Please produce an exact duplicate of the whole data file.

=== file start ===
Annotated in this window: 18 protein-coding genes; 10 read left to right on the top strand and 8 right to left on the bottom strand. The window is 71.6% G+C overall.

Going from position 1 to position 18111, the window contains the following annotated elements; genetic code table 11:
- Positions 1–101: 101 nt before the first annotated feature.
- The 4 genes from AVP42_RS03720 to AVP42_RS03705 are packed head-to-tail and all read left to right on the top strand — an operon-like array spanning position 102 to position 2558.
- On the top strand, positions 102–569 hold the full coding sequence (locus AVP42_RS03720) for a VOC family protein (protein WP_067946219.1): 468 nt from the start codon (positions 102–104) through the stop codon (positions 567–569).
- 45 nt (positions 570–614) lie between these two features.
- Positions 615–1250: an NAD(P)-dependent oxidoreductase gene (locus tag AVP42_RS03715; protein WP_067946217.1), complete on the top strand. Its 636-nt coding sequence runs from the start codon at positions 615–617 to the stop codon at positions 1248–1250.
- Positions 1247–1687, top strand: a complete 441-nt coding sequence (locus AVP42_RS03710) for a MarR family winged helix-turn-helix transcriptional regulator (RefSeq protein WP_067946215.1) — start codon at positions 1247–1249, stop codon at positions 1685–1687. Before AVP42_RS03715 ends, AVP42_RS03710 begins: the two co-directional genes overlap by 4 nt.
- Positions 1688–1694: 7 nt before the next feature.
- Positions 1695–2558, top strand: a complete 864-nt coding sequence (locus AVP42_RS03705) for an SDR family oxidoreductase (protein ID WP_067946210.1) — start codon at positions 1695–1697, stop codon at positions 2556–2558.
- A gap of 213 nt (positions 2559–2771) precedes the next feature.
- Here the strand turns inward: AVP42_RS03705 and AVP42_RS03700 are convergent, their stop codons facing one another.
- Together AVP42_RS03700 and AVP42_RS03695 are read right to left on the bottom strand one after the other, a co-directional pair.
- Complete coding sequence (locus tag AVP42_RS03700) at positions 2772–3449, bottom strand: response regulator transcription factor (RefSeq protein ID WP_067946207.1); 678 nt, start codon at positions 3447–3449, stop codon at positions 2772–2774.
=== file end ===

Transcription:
Annotated in this window: 18 protein-coding genes; 10 read left to right on the top strand and 8 right to left on the bottom strand. The window is 71.6% G+C overall.

Going from position 1 to position 18111, the window contains the following annotated elements; genetic code table 11:
- Positions 1–101: 101 nt before the first annotated feature.
- The 4 genes from AVP42_RS03720 to AVP42_RS03705 are packed head-to-tail and all read left to right on the top strand — an operon-like array spanning position 102 to position 2558.
- On the top strand, positions 102–569 hold the full coding sequence (locus AVP42_RS03720) for a VOC family protein (protein WP_067946219.1): 468 nt from the start codon (positions 102–104) through the stop codon (positions 567–569).
- 45 nt (positions 570–614) lie between these two features.
- Positions 615–1250: an NAD(P)-dependent oxidoreductase gene (locus tag AVP42_RS03715; protein WP_067946217.1), complete on the top strand. Its 636-nt coding sequence runs from the start codon at positions 615–617 to the stop codon at positions 1248–1250.
- Positions 1247–1687, top strand: a complete 441-nt coding sequence (locus AVP42_RS03710) for a MarR family winged helix-turn-helix transcriptional regulator (RefSeq protein WP_067946215.1) — start codon at positions 1247–1249, stop codon at positions 1685–1687. Before AVP42_RS03715 ends, AVP42_RS03710 begins: the two co-directional genes overlap by 4 nt.
- Positions 1688–1694: 7 nt before the next feature.
- Positions 1695–2558, top strand: a complete 864-nt coding sequence (locus AVP42_RS03705) for an SDR family oxidoreductase (protein ID WP_067946210.1) — start codon at positions 1695–1697, stop codon at positions 2556–2558.
- A gap of 213 nt (positions 2559–2771) precedes the next feature.
- Here the strand turns inward: AVP42_RS03705 and AVP42_RS03700 are convergent, their stop codons facing one another.
- Together AVP42_RS03700 and AVP42_RS03695 are read right to left on the bottom strand one after the other, a co-directional pair.
- Complete coding sequence (locus tag AVP42_RS03700) at positions 2772–3449, bottom strand: response regulator transcription factor (RefSeq protein ID WP_067946207.1); 678 nt, start codon at positions 3447–3449, stop codon at positions 2772–2774.